A government white paper published on the 15th of June 2022 has set out reforms set to impact the private rental sector.
These reforms include the banning of a section 21 notices, i.e. the ability of landlords to terminate a tenancy by giving notice without giving a reason for termination.
This will be introduced with the aim of providing tenants with greater security in respect of their tenancy and removing tenants’ fear of having their tenancy terminated if they raise a complaint regarding the condition of the property.
New grounds will be introduced to ensure responsible landlords still have a degree of flexibility to terminate a tenancy under the following circumstances:
- Where the Landlord wishes to sell the property
- Where the Landlord wishes to occupy the property, or a close family member will occupy (although this will only bite after 6 months has passed)
- Serious repeated rent arrears – if the tenant has dipped in and out of 2 month rent arrears. Tenant must have been in 2 months’ rent arrears on 3 occasions within the last 3 years.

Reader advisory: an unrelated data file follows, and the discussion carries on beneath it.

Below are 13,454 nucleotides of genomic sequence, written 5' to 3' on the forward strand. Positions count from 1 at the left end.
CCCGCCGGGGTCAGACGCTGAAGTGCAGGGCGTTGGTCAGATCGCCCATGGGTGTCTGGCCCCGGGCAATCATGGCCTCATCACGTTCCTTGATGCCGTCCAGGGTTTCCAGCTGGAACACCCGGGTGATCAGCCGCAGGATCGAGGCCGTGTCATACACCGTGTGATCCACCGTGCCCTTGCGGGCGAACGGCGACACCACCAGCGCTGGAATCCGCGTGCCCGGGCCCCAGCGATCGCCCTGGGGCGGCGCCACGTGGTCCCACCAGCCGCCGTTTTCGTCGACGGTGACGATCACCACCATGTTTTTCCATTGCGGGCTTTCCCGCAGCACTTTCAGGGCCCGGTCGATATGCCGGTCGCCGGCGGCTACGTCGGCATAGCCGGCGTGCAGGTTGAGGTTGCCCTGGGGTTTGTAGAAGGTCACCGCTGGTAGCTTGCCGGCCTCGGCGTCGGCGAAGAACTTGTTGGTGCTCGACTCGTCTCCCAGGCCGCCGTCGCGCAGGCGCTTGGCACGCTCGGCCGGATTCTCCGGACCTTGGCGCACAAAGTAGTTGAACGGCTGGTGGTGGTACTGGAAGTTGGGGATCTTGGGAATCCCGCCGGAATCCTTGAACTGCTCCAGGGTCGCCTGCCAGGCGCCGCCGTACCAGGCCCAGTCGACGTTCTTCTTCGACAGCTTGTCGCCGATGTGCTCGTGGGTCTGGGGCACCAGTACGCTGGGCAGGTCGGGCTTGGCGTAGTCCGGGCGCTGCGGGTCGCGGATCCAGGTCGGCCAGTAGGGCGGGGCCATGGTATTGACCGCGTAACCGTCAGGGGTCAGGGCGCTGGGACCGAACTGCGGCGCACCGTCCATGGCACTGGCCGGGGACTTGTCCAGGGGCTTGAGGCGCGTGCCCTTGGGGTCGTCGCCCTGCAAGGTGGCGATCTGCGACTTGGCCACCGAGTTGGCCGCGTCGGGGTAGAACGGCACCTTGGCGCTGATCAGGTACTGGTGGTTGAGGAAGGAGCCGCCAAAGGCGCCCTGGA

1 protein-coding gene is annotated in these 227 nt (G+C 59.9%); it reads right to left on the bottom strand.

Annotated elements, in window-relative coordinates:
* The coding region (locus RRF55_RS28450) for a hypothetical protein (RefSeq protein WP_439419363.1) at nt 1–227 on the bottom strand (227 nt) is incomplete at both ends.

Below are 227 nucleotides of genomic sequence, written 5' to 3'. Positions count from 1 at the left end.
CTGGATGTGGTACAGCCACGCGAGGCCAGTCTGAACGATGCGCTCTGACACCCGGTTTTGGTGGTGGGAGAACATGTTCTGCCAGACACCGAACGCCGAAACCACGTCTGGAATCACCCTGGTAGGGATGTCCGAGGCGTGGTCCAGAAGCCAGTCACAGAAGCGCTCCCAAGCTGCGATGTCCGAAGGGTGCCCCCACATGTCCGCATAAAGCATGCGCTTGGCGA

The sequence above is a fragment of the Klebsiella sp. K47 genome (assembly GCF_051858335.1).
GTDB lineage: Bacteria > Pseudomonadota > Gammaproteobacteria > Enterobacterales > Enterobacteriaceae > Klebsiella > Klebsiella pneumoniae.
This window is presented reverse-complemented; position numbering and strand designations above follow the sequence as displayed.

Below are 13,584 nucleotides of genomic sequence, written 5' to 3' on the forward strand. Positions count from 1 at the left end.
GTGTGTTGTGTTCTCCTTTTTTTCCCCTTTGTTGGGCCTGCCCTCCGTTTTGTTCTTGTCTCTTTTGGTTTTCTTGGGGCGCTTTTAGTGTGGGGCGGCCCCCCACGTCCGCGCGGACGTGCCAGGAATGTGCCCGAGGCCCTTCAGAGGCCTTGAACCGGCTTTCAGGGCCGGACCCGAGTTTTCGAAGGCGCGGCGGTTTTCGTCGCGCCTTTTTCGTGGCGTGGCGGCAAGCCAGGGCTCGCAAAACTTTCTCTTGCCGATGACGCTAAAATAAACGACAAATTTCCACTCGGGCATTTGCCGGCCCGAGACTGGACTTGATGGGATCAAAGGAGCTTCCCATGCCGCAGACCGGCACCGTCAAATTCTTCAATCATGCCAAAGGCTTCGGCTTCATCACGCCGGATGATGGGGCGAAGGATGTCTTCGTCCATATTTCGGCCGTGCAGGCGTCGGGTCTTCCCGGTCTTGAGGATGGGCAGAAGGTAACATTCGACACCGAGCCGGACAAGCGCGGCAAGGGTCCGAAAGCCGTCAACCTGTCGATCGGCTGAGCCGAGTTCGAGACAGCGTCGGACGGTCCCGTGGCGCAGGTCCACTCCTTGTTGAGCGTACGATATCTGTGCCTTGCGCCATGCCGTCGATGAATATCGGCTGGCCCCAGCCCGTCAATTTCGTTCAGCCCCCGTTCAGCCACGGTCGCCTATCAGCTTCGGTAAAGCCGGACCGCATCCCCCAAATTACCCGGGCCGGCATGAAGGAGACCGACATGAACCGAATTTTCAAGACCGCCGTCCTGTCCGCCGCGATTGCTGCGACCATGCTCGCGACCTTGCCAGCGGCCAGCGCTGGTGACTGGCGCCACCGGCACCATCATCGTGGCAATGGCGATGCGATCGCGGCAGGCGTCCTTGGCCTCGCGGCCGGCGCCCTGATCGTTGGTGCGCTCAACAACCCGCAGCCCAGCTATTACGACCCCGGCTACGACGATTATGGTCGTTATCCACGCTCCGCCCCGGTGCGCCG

Further reforms include the introduction of the private landlord’s ombudsman, of which membership will be compulsory. This will provide tenants with an out of court procedure to pursue landlords for any grievances and provide a further level of accountability to tenants.
There may also be further reforms in the pipeline:
- Landlords limited to annual rental increases, with the requisite notice period doubling
- Landlords no longer able to reasonably withhold tenant’s request for a pet
- Landlords no longer able to place a blanket ban on renting to families in receipt of benefits and/ or families with children.
At Thirsk Winton we are always happy to assist with your legal property queries. If you require any legal advice regarding landlord and tenant concerns please feel free to get in touch.
Written by Jessica Egan